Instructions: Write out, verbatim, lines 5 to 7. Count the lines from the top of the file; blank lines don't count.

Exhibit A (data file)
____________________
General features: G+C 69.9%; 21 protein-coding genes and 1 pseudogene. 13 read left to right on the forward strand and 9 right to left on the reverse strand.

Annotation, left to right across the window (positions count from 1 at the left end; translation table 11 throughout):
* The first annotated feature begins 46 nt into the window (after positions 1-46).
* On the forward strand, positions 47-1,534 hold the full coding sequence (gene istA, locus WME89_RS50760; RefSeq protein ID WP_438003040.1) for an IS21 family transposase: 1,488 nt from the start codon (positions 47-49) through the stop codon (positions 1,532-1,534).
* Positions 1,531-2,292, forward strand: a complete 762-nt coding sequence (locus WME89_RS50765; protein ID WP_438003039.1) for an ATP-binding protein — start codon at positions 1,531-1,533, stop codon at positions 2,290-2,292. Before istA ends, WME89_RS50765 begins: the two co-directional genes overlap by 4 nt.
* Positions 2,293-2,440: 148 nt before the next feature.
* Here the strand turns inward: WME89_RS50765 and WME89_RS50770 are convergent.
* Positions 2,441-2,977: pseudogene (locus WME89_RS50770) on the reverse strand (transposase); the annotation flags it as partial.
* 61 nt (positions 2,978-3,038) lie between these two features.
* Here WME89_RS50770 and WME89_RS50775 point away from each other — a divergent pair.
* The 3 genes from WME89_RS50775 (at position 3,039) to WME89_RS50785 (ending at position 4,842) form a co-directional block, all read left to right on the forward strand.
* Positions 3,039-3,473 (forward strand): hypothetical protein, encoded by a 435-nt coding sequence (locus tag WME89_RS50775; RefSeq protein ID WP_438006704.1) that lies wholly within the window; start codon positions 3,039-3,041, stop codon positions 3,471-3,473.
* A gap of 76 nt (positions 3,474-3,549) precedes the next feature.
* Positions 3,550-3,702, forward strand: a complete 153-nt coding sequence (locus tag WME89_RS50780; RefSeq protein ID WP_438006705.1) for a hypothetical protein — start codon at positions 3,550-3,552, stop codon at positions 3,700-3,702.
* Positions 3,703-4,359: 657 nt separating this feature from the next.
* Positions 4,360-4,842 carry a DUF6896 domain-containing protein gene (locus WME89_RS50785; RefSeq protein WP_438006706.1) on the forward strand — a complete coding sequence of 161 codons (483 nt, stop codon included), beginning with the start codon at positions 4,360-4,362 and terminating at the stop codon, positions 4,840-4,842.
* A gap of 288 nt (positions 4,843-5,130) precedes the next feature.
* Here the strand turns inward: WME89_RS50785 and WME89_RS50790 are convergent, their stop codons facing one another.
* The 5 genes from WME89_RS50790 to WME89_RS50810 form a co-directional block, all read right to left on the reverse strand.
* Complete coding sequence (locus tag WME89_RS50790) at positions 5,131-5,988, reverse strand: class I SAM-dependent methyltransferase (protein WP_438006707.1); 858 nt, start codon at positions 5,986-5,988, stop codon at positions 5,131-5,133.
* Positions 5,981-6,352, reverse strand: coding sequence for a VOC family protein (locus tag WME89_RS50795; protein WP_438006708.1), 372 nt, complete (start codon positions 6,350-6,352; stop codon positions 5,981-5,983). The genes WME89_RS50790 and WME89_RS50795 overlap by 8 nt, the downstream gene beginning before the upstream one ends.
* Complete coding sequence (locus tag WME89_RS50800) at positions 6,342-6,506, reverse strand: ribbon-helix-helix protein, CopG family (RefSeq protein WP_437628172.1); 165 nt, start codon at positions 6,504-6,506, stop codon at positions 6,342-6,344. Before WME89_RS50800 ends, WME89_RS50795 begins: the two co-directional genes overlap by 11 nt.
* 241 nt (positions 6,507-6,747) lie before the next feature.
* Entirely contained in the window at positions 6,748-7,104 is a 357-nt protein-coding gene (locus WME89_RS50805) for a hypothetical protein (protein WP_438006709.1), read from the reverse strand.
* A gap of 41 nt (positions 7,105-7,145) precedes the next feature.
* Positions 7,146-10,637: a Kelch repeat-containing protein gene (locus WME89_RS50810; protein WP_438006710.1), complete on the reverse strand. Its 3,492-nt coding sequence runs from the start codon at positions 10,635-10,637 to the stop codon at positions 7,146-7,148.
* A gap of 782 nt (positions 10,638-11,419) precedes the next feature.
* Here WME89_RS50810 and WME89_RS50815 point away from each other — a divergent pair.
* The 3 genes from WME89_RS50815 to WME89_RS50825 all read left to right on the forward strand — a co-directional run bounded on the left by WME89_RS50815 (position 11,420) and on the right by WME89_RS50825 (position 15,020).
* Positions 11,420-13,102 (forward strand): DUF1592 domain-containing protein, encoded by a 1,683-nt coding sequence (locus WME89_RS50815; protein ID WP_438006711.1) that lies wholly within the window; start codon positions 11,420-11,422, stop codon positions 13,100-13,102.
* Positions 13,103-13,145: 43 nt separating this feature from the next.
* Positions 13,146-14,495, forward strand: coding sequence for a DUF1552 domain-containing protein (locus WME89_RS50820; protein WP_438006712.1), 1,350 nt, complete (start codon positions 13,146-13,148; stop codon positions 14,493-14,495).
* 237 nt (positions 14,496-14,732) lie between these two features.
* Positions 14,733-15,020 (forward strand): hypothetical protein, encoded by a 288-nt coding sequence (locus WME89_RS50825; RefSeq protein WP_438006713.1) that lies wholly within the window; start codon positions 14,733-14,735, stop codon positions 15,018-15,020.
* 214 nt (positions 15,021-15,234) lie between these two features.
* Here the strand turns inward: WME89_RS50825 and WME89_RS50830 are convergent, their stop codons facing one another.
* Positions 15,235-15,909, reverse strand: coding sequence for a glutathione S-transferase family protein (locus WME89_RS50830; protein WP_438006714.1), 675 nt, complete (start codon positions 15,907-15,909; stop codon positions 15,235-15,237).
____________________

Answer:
* Positions 1,531-2,292, forward strand: a complete 762-nt coding sequence (locus WME89_RS50765; protein ID WP_438003039.1) for an ATP-binding protein — start codon at positions 1,531-1,533, stop codon at positions 2,290-2,292. Before istA ends, WME89_RS50765 begins: the two co-directional genes overlap by 4 nt.
* Positions 2,293-2,440: 148 nt before the next feature.
* Here the strand turns inward: WME89_RS50765 and WME89_RS50770 are convergent.